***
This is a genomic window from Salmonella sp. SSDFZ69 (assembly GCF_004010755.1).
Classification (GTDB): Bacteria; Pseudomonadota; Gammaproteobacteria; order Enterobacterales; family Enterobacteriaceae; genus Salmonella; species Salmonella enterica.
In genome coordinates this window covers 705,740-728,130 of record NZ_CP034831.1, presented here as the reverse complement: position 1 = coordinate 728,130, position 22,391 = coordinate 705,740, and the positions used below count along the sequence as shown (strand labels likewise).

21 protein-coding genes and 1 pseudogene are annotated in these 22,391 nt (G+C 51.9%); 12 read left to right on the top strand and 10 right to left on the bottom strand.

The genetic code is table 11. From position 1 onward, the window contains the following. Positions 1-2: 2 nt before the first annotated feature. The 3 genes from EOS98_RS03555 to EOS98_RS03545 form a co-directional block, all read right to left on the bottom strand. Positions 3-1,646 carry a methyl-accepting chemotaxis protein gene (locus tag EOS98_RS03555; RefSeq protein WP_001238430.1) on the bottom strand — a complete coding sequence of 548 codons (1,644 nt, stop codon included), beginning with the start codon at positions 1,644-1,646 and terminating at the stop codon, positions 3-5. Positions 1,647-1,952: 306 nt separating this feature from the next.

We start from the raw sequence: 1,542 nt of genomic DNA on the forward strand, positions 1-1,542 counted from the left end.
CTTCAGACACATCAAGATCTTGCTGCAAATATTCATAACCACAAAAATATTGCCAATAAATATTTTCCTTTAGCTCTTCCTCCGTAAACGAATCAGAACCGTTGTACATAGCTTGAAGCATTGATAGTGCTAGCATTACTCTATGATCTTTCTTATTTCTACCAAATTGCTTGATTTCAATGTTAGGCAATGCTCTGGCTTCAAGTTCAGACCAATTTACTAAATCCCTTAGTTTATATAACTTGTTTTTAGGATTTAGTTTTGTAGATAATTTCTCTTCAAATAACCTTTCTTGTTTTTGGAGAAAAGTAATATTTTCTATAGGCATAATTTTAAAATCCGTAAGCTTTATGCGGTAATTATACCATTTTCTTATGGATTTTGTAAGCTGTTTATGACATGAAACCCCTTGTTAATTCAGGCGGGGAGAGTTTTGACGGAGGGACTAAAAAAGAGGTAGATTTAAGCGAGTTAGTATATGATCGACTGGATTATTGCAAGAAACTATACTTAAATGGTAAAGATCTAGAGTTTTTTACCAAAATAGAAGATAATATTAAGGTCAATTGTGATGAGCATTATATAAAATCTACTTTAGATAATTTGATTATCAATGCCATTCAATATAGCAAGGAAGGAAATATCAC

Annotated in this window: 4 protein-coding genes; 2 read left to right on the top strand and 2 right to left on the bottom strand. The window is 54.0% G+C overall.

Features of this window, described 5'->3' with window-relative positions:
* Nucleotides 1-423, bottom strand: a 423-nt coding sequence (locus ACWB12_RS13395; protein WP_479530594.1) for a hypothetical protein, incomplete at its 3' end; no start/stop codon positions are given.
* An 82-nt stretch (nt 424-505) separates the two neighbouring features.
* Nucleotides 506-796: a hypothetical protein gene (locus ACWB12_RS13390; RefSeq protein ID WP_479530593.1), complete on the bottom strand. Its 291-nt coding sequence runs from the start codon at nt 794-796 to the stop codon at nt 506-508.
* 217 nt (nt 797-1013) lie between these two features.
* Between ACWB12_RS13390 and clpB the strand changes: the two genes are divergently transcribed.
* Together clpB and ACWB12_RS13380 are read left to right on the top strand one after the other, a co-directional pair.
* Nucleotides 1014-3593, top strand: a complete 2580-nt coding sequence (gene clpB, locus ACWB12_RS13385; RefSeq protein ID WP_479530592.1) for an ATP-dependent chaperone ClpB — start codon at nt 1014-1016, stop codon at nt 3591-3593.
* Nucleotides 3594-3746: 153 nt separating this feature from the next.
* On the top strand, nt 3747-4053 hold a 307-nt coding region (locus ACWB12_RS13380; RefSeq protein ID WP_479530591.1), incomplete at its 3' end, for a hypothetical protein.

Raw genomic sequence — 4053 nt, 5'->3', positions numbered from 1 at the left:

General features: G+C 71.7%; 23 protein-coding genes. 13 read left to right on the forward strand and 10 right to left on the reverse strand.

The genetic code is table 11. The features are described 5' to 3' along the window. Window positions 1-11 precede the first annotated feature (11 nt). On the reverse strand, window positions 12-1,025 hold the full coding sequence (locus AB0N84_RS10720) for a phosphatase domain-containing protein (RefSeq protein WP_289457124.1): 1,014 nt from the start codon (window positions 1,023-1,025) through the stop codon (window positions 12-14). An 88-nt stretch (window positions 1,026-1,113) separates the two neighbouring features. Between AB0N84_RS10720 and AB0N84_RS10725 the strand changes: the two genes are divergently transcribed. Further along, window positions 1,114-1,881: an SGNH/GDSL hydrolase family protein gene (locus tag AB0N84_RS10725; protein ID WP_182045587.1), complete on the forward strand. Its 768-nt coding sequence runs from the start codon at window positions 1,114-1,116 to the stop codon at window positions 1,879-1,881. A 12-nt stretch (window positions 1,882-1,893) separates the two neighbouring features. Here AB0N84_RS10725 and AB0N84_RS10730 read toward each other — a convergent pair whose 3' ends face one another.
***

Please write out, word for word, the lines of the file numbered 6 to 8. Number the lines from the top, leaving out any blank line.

We start from the raw sequence: 1,542 nt of genomic DNA on the forward strand, positions 1-1,542 counted from the left end.
CTTCAGACACATCAAGATCTTGCTGCAAATATTCATAACCACAAAAATATTGCCAATAAATATTTTCCTTTAGCTCTTCCTCCGTAAACGAATCAGAACCGTTGTACATAGCTTGAAGCATTGATAGTGCTAGCATTACTCTATGATCTTTCTTATTTCTACCAAATTGCTTGATTTCAATGTTAGGCAATGCTCTGGCTTCAAGTTCAGACCAATTTACTAAATCCCTTAGTTTATATAACTTGTTTTTAGGATTTAGTTTTGTAGATAATTTCTCTTCAAATAACCTTTCTTGTTTTTGGAGAAAAGTAATATTTTCTATAGGCATAATTTTAAAATCCGTAAGCTTTATGCGGTAATTATACCATTTTCTTATGGATTTTGTAAGCTGTTTATGACATGAAACCCCTTGTTAATTCAGGCGGGGAGAGTTTTGACGGAGGGACTAAAAAAGAGGTAGATTTAAGCGAGTTAGTATATGATCGACTGGATTATTGCAAGAAACTATACTTAAATGGTAAAGATCTAGAGTTTTTTACCAAAATAGAAGATAATATTAAGGTCAATTGTGATGAGCATTATATAAAATCTACTTTAGATAATTTGATTATCAATGCCATTCAATATAGCAAGGAAGGAAATATCAC

Annotated in this window: 4 protein-coding genes; 2 read left to right on the top strand and 2 right to left on the bottom strand. The window is 54.0% G+C overall.